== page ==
February 24, 2019
Reading 1: 1 Samuel 26:2, 7-9, 12-13, 22-23
Psalm:103:1-2, 3-4, 8, 10, 12-13
Reading 2: 1 Corinthians 15:45-49
Gospel: Luke 6:27-38
The Ugandan theologian Emmanuel Katongole tells a story about Angelina, a woman whose daughter, along with several other girls, was abducted by the Lord’s Resistance Army in the north of Uganda. After the girls’ abduction, their parents would meet every Saturday to pray, fast, and engage in advocacy for their children, concluding with the Lord’s Prayer. When they tried to pray the prayer, however, they could never say the words “forgive us our trespasses as we for give those who trespass against us.” How could they, they thought, ever forgive the men who had abducted, raped, and kept their daughters in captivity?
One Saturday, however, Angelina told the group that she was convinced that if they could not say those words of forgiveness, they were wasting their time. They had to get rid of the burden of anger and resentment. And so they began to try, and gradually, gradually — and amazingly — she and the other parents began to feel more at peace, found a way to forgive, and were eventually able to say the Lord’s Prayer in full. In the months that followed, Angelina actually met with the mother of the rebel leader and told her that she and the other parents had found it in their hearts to forgive him and his companions.
They still pressed for the girls’ release. They still committed themselves to reveal to their fellow Ugandans the atrocities that the rebels committed. But it was like their ability to forgive gave them a new courage and strength. Even after Angelina’s daughter escaped and came back home (with two children she had conceived in captivity), Angelina continued to give testimony and take action.
Many people found this very difficult to understand. How could Angelina actually forgive those men who had done her and her daughter such harm? One time, for example, when she was talking to an old, blind woman whose son had also been abducted, the woman could simply not believe that such forgiveness was possible. “Are you from another planet?” she asked. The answer, Katangole writes, was in some ways yes! “Christian forgiveness is indeed from another planet — it reflects another logic.”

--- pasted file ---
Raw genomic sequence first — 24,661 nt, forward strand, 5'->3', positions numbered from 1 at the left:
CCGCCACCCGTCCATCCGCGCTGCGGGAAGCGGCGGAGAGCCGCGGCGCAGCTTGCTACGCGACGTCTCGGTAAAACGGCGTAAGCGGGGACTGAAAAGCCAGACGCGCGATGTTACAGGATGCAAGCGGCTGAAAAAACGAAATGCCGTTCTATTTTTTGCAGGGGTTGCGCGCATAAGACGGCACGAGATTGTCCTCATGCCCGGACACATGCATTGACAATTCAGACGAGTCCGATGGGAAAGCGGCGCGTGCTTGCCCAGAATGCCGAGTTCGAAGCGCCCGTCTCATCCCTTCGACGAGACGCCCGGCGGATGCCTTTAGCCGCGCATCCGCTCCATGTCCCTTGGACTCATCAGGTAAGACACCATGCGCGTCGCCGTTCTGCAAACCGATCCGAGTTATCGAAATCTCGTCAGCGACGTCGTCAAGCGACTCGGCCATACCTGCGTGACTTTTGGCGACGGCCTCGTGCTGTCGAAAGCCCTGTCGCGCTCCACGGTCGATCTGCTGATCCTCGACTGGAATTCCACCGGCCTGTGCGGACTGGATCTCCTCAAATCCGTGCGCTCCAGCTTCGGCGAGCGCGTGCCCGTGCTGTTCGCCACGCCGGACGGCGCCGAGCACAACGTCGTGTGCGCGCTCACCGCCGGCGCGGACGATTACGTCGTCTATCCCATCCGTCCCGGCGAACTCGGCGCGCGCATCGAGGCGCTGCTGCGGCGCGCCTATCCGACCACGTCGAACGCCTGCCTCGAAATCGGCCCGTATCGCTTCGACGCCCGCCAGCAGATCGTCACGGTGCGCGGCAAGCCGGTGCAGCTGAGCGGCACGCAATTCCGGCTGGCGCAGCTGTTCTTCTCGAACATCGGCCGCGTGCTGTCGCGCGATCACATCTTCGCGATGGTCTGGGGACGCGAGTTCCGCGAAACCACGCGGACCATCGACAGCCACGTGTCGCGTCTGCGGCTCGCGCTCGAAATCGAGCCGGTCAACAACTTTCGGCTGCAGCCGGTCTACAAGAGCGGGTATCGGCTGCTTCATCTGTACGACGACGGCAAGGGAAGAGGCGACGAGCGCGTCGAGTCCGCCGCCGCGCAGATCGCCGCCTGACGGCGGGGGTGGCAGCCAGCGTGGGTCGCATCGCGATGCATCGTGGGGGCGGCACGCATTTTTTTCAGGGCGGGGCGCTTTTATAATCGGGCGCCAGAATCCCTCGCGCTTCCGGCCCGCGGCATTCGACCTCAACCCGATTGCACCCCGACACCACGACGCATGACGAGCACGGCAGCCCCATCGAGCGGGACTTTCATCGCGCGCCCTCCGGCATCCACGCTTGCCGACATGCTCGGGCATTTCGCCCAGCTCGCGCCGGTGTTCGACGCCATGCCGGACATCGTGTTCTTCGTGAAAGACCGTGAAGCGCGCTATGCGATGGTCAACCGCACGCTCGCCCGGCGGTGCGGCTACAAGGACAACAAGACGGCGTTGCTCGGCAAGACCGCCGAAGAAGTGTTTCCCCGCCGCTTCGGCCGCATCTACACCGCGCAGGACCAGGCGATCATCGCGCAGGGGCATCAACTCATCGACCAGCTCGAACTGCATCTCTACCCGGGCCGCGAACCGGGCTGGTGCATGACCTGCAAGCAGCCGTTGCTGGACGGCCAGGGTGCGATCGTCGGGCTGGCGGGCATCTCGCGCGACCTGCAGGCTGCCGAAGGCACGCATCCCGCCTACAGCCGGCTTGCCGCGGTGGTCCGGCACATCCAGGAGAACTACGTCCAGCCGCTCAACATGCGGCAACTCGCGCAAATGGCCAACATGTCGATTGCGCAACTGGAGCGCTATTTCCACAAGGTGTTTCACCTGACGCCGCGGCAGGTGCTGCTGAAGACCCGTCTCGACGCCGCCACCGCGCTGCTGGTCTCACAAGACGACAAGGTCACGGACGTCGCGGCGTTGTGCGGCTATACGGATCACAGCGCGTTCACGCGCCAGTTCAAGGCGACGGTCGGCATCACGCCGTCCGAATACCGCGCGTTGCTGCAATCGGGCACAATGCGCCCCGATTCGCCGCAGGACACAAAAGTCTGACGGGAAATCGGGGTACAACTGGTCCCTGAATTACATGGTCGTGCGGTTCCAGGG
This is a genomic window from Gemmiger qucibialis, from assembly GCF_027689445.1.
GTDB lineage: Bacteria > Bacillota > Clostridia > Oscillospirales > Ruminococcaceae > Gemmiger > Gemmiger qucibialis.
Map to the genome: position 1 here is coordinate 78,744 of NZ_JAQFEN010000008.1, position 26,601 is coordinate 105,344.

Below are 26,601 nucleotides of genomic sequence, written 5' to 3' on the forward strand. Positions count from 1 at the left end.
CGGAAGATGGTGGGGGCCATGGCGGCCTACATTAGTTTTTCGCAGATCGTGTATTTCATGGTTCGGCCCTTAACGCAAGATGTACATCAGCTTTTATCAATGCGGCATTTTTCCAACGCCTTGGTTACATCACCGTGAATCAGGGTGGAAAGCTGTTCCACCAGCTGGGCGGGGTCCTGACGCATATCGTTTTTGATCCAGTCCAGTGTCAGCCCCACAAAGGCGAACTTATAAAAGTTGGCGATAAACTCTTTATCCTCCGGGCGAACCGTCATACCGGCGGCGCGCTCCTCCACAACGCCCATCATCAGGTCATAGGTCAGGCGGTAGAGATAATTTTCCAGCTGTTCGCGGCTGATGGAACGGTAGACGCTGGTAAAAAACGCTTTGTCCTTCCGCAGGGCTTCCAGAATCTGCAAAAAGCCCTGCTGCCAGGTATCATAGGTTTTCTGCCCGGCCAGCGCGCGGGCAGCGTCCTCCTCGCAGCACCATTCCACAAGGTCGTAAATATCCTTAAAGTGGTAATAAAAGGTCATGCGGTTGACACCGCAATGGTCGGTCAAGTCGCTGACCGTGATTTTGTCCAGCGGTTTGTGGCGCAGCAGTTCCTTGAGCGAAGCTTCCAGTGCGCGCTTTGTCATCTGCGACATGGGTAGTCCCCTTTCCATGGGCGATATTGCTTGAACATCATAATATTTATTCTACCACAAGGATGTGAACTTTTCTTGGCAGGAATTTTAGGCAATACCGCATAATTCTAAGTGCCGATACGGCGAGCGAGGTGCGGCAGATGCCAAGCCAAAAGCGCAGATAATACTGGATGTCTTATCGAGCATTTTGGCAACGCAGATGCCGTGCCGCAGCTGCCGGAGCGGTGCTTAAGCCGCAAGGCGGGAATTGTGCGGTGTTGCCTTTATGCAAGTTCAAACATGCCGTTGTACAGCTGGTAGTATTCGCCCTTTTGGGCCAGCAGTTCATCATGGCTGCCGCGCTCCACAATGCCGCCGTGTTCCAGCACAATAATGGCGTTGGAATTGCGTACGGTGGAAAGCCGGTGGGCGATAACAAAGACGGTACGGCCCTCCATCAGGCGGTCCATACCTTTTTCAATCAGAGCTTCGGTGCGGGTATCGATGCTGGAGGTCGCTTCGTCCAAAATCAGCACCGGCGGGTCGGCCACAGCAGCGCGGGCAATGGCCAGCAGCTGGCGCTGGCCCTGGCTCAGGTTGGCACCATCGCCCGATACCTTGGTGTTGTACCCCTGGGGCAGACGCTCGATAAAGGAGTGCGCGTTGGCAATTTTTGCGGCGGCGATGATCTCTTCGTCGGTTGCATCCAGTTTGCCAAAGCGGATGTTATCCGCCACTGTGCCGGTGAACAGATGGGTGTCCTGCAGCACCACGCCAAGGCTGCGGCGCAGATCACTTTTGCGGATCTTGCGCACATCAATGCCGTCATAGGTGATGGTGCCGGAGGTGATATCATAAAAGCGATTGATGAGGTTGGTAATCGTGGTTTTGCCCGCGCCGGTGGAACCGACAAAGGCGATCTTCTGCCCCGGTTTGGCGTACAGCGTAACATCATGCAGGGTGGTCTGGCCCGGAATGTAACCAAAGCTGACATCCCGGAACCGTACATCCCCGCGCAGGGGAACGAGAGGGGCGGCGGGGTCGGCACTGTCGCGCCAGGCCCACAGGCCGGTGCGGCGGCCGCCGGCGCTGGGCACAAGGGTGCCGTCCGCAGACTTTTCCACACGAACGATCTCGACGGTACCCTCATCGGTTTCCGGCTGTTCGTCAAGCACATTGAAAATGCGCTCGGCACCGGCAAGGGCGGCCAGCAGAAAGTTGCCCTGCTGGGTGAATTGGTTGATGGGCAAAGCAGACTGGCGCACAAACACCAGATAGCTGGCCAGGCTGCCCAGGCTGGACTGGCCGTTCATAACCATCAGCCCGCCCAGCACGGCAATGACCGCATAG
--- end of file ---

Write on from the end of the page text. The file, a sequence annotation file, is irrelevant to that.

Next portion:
It is to that other logic that our readings point today. David could have exacted revenge on Saul. The opportunity was there. But he recognized something more important, something sacred, was at stake, and chose another logic. Jesus, in his great “Sermon on the Plain” in Luke’s gospel, lays out that logic in verse after verse of today’s gospel: love your enemies, do good to those who hate you, turn the other cheek, give to everyone who asks you, do to others as you would have them do unto you, don’t judge others, forgive others, be generous. This is not the logic of the “first Adam.” This is the logic of the “last Adam,” the logic of a “life-giving spirit.” It is another logic altogether.
We are at the heart of the Gospel here, the Paschal Mystery. Only if we lose our life can we find it (Matthew 16:25). Only if the grain of wheat die can it yield an abundant harvest (John 12:24). Pope Francis writes that “Life grows by being given away, and it weakens in isolation and comfort. Indeed, those who enjoy life most are those who leave security on the shore …” The “profound law of reality” is that “life is attained and matures in the measure that it is offered up in order to give life to others” (Evangelii Gaudium 10). This is another logic. But when we give in such great measure, Jesus says, “gifts will be given to you: a good measure, packed together, shaken down, and overflowing, will be poured into your lap.” Angelina received those gifts — peace, courage, determination, integrity.
Dare we believe this other logic? Dare we love the difficult people in our lives? Dare we forgive parents, children, neighbors, politicians, spouses, co-workers, once-trusted clergy who have offended us, wounded us, betrayed us, even abused us or those we love? Dare we open our lives to strangers at our borders? Dare we try to understand those with whom we disagree politically, or have a different sexual orientation, or who are enslaved by drugs or alcohol or consumerism? Dare we say the Lord’s Prayer with our whole heart?
Probably not completely. We take after, still, the “first Adam” [and Eve]. But the “last Adam” offers us a “life-giving spirit.” He is, after all, “the face of mercy.” Indeed, he offers us another logic. And it is in this logic that we experience forgiveness ourselves, and perhaps will find the strength to begin to live outof that logic as well.
Rev. Stephen Bevans, SVD
Professor of Mission and Culture, Emeritus